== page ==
Reports have linked VVT to funding for the Tamil Tigers, although Kuhendrarajah was adamant the battles, while originating in homeland discontents, were mainly about local issues.

More than a dozen tit-for-tat fatal shootings in the late 1990s forced authorities to act, rounding up for deportation several dozen gang members in late 2001.

By that time Kuhendrarajah, one of those identified for forced removal under a special organised crime section of the country's immigration act, had already spent a year in jail on the firearms and death-threat convictions, and was due for release.

"And that is the point where I learnt I wasn't a citizen," Kuhendrarajah said, revealing as he has done so many times in his short life a combination of acute intelligence and blind naivety.

"Growing up from the age of five, singing the national anthem every day of my life, at that point, at the age of 19, I thought I was a (Canadian) citizen. I just totally couldn't believe I wasn't - because my grandmother was a citizen, and my mother is a citizen, my uncles, my aunts are citizens, my grandfather was a citizen. And I just didn't understand how I could not be a citizen. But my mother had applied for citizenship while I was under the care of the Children's Aid Society, when I was 14, because I had run away from home, so I didn't receive it."

Canadian immigration department documents obtained by The Australian cite the view of a department panel in 2002 that it was "not persuaded the prospect (of rehabilitation) are good or even fair", after the incident for which he was arrested, and confirming his deportation order.

The documents show Kuhendrarajah was seized by police with a sawn-off .22 calibre semi-automatic handgun loaded with seven rounds, after having threatened to kill an opponent.

Kuhendrarajah described himself and his former gangmates yesterday as "spoilt brats who didn't have a mind to think for themselves", and claimed they were "used" by the gang leaders to wage power struggles in the city.

The court documents, however, describe him as living in a basement squat with other friends who were linked to kidnappings and assaults, and contain Kuhendrarajah's own admission that he had been involved in "petty crimes with friends" and fights in bars.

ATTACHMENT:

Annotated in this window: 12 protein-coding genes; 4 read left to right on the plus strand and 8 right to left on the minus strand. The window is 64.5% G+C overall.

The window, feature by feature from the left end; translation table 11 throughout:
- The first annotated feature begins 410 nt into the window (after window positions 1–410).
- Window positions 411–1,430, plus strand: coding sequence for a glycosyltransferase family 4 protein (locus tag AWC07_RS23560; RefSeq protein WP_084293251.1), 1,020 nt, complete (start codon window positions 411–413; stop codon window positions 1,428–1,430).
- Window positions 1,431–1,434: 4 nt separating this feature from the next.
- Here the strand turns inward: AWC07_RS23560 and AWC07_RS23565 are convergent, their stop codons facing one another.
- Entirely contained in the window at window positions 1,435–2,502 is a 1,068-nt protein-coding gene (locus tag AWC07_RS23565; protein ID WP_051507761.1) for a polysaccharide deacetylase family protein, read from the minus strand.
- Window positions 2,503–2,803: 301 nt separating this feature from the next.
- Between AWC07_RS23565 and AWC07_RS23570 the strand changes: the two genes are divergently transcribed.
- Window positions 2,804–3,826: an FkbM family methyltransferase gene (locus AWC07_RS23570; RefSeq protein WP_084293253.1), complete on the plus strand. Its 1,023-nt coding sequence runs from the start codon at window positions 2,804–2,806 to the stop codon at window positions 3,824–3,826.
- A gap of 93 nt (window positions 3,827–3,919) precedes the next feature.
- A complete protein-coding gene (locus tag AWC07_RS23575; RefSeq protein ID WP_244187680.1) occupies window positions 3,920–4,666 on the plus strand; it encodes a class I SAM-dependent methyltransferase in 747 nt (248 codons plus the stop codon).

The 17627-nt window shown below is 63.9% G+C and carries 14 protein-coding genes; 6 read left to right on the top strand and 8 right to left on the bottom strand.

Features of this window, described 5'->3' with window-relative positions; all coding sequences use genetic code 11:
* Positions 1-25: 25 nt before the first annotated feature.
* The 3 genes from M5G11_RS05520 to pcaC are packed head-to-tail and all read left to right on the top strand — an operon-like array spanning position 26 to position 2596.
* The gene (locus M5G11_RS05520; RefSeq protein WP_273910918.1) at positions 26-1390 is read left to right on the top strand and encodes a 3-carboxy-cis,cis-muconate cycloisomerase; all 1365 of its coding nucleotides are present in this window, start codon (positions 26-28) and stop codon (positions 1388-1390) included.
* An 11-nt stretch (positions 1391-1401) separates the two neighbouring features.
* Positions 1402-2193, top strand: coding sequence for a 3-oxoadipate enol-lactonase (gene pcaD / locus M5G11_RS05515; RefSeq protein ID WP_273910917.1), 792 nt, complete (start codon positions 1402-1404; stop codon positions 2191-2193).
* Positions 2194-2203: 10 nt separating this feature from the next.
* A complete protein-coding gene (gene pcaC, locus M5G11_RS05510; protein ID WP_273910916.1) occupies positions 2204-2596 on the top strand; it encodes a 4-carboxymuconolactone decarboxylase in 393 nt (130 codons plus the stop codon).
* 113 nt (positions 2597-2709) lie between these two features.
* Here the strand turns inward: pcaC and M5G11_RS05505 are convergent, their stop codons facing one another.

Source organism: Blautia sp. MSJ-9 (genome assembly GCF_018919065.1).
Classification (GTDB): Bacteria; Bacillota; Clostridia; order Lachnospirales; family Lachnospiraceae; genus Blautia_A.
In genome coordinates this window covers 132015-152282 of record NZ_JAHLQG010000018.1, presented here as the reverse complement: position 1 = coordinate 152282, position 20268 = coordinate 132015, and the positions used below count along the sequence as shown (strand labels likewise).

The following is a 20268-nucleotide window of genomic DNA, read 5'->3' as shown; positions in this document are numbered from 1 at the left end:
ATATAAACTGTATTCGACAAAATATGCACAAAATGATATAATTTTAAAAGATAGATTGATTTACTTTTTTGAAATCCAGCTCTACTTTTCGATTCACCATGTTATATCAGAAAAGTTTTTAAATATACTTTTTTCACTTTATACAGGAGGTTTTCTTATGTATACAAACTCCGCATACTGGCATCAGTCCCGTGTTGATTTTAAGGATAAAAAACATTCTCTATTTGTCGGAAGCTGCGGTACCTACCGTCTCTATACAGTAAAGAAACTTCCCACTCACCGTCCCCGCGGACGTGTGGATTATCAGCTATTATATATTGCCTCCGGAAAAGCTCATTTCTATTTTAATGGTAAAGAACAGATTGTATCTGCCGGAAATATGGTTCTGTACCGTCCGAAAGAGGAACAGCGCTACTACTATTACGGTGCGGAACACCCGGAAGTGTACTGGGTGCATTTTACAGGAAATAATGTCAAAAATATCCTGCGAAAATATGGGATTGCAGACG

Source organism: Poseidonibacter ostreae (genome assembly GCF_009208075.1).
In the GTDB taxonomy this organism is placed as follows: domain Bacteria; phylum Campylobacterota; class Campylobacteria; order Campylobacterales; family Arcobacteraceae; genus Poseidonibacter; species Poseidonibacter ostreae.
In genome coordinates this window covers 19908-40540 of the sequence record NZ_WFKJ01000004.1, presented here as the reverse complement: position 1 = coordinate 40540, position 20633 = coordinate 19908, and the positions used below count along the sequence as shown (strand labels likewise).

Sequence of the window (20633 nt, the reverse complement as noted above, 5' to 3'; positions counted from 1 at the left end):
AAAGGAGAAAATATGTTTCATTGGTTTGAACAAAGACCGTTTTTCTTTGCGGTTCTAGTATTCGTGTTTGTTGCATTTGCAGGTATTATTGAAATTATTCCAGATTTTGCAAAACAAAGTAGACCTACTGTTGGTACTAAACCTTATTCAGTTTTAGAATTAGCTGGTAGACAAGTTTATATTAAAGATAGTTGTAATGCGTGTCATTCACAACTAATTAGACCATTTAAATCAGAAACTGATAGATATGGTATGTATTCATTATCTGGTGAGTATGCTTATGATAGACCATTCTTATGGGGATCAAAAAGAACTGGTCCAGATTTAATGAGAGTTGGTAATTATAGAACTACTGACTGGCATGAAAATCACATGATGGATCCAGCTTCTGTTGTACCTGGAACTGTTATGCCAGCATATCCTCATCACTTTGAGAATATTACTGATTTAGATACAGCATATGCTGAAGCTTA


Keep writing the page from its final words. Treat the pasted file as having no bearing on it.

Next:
Kuhendrarajah was deported in 2003 to Sri Lanka, where he had no family but plenty of money from his wealthy relatives in Canada and London.

There he met his wife, with whom he moved in 2006 to Chennai in India, fearful of ongoing anti-Tamil violence in Sri Lanka.

"Eventually I did start a small business (in Chennai), and I think this is where the Sri Lankan government got the idea that I'm a people-smuggler," he said.

"I did not have an office, but I started a small business where for tours, or anybody that needed a vehicle to rent, I just rented out mine. And whilst doing this I started working in a call centre, because of my good command of English and my knowledge of American lifestyle and American culture. In the call centre in Chennai they loved me, and they were willing to pay me a lot of money. So as time went by I became very well off in India and I had a good life there."

On the understanding that his removal order from Canada lasted only five years, Kuhendrarajah began making plans last year to obtain Sri Lankan passports for his children - his wife gave birth to their third daughter just weeks ago, while he was hiding in Malaysia waiting to board the Lestari Jaya 5, the ill-fated boat that brought him to Australia's attention - and try again to make a North American home.

On their return from India to organise the passports, however, he said he was arrested by Sri Lankan authorities on suspicion of being a Tigers supporter and detained without charge for months.

After being released, he said, and brimming with frustration, he leapt at the opportunity a friend was offering to sail from Malaysia to Australia.

"The plan was for me to get out of the country immediately, and then as soon as my child was born, for them to follow however they could," he said. "I was determined that if I was able to get on to Christmas Island, that I would be able to tell the truth to the UNHCR, and they would be able to understand my situation, understand that I made mistakes when I was young, and it has been years since I left (Canada). My life has changed a lot since then.

"But I am not a Tiger, and I am not a people smuggler. I want to put these people (people smugglers) away as much as anyone does. They may now have cost me my family and my life."

Source: The Australian